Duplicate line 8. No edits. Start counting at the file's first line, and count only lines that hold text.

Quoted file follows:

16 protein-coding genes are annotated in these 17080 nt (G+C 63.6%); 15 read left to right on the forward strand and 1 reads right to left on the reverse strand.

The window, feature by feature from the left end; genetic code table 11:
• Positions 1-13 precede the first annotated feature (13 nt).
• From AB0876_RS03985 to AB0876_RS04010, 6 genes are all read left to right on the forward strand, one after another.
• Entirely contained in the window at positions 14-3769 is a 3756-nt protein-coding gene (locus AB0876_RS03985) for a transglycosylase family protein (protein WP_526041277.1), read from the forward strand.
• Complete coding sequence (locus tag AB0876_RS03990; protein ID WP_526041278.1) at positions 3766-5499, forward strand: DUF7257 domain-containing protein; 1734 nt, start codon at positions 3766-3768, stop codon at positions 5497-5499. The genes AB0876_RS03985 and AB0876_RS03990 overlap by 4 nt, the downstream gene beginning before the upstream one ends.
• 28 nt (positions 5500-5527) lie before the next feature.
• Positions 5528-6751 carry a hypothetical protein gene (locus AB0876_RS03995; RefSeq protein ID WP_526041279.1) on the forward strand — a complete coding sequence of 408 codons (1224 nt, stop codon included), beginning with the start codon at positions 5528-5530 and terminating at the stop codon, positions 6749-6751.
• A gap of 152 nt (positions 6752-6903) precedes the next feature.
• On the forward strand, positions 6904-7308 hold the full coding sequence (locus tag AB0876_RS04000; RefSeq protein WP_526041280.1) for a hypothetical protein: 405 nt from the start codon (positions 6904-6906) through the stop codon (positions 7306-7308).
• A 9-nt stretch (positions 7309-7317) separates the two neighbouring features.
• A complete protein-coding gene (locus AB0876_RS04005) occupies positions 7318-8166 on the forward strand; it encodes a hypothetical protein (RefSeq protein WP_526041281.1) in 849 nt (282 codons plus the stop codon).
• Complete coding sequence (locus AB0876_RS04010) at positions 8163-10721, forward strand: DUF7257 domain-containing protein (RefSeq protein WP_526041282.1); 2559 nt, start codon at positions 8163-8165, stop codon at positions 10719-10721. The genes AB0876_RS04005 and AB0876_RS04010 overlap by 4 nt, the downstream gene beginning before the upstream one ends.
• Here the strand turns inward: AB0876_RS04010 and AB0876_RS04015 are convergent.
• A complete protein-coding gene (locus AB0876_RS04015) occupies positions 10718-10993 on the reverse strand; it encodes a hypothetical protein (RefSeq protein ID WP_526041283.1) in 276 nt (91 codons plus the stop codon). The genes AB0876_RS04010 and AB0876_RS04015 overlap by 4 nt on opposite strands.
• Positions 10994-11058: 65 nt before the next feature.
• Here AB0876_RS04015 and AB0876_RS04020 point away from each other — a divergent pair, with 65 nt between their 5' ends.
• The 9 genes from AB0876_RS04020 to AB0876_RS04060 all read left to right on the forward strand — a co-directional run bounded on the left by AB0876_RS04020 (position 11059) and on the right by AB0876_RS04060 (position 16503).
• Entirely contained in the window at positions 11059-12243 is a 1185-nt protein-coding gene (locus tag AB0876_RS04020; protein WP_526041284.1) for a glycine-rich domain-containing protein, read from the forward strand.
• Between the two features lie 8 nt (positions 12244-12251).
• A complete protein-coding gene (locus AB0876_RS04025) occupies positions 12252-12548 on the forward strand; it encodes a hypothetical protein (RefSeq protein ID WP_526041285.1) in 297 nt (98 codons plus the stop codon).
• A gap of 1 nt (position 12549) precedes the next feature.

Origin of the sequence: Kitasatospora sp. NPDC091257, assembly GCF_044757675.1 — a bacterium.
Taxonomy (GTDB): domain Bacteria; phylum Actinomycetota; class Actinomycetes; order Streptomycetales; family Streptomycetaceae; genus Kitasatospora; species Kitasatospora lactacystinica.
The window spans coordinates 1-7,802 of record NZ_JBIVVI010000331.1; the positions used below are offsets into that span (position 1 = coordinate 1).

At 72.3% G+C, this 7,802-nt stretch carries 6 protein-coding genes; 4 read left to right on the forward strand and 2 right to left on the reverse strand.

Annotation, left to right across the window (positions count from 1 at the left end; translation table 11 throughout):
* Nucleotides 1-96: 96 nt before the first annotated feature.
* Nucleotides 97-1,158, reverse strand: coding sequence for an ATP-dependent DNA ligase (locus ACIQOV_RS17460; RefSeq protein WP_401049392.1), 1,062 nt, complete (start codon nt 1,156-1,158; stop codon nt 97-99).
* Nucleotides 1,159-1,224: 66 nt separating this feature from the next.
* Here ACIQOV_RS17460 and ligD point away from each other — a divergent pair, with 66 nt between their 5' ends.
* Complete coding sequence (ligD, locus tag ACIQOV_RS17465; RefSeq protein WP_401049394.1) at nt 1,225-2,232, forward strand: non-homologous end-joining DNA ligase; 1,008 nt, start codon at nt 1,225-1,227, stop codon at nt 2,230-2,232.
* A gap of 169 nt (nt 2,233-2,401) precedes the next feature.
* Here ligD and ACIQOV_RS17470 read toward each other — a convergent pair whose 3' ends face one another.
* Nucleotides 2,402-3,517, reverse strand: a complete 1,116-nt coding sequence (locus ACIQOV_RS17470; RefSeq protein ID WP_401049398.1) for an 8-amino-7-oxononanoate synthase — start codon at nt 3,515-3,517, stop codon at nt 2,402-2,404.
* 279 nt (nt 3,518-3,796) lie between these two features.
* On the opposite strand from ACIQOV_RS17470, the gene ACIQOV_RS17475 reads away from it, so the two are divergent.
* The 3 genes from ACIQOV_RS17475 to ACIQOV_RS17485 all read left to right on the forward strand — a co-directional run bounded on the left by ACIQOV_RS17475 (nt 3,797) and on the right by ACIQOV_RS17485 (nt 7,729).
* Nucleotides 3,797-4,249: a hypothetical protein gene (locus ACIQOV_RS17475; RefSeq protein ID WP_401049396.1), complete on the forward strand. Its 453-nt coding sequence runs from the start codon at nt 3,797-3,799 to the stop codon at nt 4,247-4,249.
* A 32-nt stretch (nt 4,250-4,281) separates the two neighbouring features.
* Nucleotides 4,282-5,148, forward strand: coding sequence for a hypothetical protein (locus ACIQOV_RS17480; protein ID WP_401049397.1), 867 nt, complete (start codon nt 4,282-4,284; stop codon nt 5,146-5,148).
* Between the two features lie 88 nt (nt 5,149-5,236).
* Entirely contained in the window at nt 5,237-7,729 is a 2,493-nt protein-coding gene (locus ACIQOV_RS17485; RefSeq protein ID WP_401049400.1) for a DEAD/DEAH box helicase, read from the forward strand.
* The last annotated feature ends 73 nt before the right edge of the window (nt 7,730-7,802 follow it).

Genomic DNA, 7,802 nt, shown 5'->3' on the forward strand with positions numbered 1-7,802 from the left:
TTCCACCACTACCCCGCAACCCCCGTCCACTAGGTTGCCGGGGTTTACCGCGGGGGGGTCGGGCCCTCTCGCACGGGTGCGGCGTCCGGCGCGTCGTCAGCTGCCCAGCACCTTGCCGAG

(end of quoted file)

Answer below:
• Positions 5528-6751 carry a hypothetical protein gene (locus AB0876_RS03995; RefSeq protein ID WP_526041279.1) on the forward strand — a complete coding sequence of 408 codons (1224 nt, stop codon included), beginning with the start codon at positions 5528-5530 and terminating at the stop codon, positions 6749-6751.